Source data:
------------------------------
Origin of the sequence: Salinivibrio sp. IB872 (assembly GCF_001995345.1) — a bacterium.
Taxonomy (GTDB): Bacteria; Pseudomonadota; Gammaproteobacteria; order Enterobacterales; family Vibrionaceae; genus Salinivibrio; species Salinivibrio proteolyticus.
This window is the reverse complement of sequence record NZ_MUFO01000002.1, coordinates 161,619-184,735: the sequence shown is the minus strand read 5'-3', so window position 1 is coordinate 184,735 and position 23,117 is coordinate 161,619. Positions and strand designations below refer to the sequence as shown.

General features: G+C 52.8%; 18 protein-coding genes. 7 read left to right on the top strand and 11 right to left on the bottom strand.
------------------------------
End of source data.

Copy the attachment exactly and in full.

Origin of the sequence: Salinivibrio sp. IB872 (assembly GCF_001995345.1) — a bacterium.
Taxonomy (GTDB): Bacteria; Pseudomonadota; Gammaproteobacteria; order Enterobacterales; family Vibrionaceae; genus Salinivibrio; species Salinivibrio proteolyticus.
This window is the reverse complement of sequence record NZ_MUFO01000002.1, coordinates 161,619-184,735: the sequence shown is the minus strand read 5'-3', so window position 1 is coordinate 184,735 and position 23,117 is coordinate 161,619. Positions and strand designations below refer to the sequence as shown.

General features: G+C 52.8%; 18 protein-coding genes. 7 read left to right on the top strand and 11 right to left on the bottom strand.